Bologna in winter?
Conventional wisdom holds that the best time to visit northern Italy is in spring or autumn when the weather isn’t either too hot or too cold. We have been to Bologna—the capital of the Emilia Romagna region—many times in shoulder seasons, always enjoying our visits so much that we find another reason to return.
But during our first off-season visit to the city in late February, we discovered there are many reasons to visit Bologna in winter. Not only are there plenty of things to do but there are also distinct advantages to spending a few days or even weeks in Bologna in winter.
1. Walk under the porticoes
The stunning porticoes (portici, in Italian)—totaling some 25 miles in length—are one of the city’s most characteristic and iconic architectural features. In summer, these covered walkways provide protection from the sun and rain but in winter, they’re equally useful: They offer protection from snow and winds.
Providing overhead shelter as you walk from place to place, they encourage pedestrians to stop and leisurely glance at the historic buildings or attractive shop displays along their route.
2. Savor comfort foods
Many of the foods for which Bologna is known throughout the world are best enjoyed in winter because they tend to be rich and hearty.
It’s the perfect time and place to enjoy a steaming bowl of tortellini in brodo (tortellini in broth), or a plate of tagliatelle al ragù (ribbons of pasta in meat sauce) or gramigna with salsiccia (curled pasta with sausage). If you like carciofi (artichokes), they are plentiful in winter—served steamed, in salads, or used as stuffing in ravioli.
Compared to summer (especially August), when many Italians take their vacations, restaurants, trattorias, and food stores are all open in winter, welcoming visitors. (Conversely, we’ve found to our dismay that many restaurant owners in southern Italy, especially in beach towns, close up shop during the winter months.)
And in case you have ever tasted the gelato at Cremeria Funivia (one of our favorite warm weather destinations), you’ll be reassured to know that this Bologna institution remains open throughout the year.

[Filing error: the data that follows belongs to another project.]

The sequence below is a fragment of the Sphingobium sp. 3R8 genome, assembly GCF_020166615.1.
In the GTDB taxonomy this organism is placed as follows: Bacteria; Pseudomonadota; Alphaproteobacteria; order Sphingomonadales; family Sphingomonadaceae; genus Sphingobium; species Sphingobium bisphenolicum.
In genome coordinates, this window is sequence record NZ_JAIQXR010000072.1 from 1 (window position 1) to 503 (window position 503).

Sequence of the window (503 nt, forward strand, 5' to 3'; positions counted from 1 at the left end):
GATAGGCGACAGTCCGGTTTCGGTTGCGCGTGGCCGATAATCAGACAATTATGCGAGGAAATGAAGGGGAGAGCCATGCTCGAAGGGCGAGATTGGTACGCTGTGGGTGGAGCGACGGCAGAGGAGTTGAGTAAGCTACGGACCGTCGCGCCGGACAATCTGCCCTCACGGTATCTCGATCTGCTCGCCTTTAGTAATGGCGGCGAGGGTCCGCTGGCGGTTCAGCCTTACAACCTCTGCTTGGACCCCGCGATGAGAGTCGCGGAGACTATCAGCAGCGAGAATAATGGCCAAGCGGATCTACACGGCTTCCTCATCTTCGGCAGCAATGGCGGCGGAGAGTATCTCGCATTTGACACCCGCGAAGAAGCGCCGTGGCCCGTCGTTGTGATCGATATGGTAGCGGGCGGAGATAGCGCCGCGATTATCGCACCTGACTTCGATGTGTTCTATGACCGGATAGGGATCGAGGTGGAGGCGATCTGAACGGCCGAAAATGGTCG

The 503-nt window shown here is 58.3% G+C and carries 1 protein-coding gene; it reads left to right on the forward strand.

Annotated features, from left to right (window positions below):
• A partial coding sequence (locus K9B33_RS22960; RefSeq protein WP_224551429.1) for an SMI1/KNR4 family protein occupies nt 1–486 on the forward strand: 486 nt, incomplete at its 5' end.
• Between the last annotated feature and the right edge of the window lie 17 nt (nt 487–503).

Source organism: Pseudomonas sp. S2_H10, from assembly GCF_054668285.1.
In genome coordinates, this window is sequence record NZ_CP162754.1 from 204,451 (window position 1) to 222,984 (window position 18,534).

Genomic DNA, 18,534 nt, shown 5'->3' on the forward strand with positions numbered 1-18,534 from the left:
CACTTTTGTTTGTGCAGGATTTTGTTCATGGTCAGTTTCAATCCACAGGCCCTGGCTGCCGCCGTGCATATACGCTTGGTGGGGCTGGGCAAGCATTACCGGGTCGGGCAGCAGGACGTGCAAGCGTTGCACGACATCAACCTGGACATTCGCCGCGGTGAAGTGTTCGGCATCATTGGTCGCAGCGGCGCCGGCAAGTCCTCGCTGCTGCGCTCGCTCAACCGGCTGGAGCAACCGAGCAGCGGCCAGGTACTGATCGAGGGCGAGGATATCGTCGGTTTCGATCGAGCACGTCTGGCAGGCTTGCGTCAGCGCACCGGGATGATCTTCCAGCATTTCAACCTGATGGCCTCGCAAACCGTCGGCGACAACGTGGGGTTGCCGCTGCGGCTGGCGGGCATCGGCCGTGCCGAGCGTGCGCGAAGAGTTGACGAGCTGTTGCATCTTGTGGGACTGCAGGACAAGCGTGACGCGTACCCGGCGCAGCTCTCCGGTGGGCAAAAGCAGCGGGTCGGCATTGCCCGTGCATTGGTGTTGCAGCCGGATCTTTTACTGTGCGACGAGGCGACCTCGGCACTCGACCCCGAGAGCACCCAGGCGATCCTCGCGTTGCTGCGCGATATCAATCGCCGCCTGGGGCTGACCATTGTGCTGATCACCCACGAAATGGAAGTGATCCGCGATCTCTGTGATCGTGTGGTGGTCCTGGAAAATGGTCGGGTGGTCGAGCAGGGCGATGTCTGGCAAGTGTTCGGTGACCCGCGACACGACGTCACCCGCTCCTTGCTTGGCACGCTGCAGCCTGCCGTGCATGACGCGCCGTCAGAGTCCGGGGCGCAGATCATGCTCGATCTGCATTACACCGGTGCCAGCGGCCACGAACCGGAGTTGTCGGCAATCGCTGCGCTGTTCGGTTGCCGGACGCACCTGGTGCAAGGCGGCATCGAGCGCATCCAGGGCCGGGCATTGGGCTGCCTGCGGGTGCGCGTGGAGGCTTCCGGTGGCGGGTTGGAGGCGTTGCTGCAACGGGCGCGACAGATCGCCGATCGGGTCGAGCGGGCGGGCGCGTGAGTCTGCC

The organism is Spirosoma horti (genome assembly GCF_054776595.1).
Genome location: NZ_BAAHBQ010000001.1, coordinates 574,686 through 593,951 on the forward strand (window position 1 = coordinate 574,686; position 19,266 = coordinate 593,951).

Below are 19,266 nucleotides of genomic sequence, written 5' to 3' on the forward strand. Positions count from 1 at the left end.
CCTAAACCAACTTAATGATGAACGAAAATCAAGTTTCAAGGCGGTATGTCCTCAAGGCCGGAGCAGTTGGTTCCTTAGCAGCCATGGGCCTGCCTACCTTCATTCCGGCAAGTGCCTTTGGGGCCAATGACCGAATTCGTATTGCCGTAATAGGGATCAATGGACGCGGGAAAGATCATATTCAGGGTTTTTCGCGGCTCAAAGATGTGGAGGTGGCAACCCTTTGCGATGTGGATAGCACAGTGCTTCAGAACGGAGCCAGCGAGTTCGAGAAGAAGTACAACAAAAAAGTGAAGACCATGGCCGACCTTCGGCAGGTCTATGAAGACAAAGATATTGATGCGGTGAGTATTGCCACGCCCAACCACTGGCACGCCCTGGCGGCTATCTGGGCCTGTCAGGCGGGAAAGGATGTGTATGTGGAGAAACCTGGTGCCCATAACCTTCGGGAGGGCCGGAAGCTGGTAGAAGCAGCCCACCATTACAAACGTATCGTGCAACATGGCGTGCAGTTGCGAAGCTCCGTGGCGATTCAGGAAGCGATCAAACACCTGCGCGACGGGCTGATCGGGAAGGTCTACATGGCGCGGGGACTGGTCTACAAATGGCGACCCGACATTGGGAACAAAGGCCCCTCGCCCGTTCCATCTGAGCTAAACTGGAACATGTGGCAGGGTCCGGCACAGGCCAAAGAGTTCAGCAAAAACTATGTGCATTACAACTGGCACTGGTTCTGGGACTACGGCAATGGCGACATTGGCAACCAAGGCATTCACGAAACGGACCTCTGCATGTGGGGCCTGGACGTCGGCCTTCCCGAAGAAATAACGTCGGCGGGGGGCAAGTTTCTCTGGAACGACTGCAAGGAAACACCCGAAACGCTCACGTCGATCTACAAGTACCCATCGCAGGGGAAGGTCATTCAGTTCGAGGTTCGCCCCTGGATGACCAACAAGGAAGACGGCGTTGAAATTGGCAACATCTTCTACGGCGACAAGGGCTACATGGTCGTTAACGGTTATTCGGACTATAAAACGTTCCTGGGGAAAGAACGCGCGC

3. Take a cooking class
A bastion of good food and culinary traditions, Bologna hosts an array of opportunities for visitors to learn how to cook and acquire new skills to take home. For example, at CIBO (the Culinary Institute of Bologna), food lovers can learn how to make pasta from scratch or whip up a tasty ragù of their own working close to the heat of an oven.
Through an organization called Le Cesarine, food enthusiasts can arrange an in-home cooking class with a local who opens her home to visitors to share the traditions of his/her forebearers.
4. Step indoors
There are plenty of things to do indoors, too—many of them free. In a region richly laden with history and culture, someone could spend weeks (or many months) to visit all of the 50 museums in the city alone. Two of our favorites are Bologna’s Modern Art Gallery (MAMbo), and the Museum of the History of Bologna.
There are also changing temporary exhibitions at locations across the city. We were fortunate to walk by the territorial office of the government of Bologna, where a free exhibit, “Il Genio Marcono” (the genius Marconi) was running. Through films, photos and displays of artifacts, it tells the history of one of Bologna’s most famous citizens, Guglielmo Marconi, and his seminal role in the development of wireless communication. (With civic pride, Bologna’s airport is named after Marconi.) The exhibit is housed in a Renaissance-style palace whose interior, with Murano glass chandeliers and painted ceilings, was simply dazzling, well worth a visit on its own.
In an underground passageway of the Piazza Re Enzo, we found Bologna Fotografata (Bologna photographed). Through film, photographs and text, this fascinating exhibit captures three centuries of the city and its people, including a look at the devastation wrought by World War II.
Visitors can also slip into one of the centuries-old churches in the city to immerse themselves in art, architecture and history.
5. Save a buck or two
While Bologna is generally considered to be one of the more economical cities of Italy, rates for lodging are even less from November to March than in they are in peak tourist seasons. In Bologna in winter, many shops are getting ready for their spring lines after the Christmas holidays and thus, offer substantial discounts on winter wear. It’s a great time for shopaholics.
6. Don’t believe us? Well, ask a local
We did. We spoke to many people who reminded us that summers in Bologna can be hot and humid. The site of the oldest university in Europe, Bologna is a “college town” where students comprise approximately one-third of the population. When July comes around, many of these students return home for the season to other parts of Italy and other countries around the globe.
In winter, regardless of the weather, the city is at the peak of its vibrancy. Everybody is here! In early evenings, the streets and outdoor bars are filled with people taking a passeggiata (evening walk) or sipping an aperitivo at an outdoor café. The Piazza Maggiore, the city’s virtual living room, is always filled with life and people taking photographs.
The bottom line
During every season, including winter, visitors to Bologna will experience the special warmth and hospitality of a progressive, liberal city that truly welcomes and captivates the hearts of outsiders.
Piazza Maggiore on a snowy winter evening – February 2018
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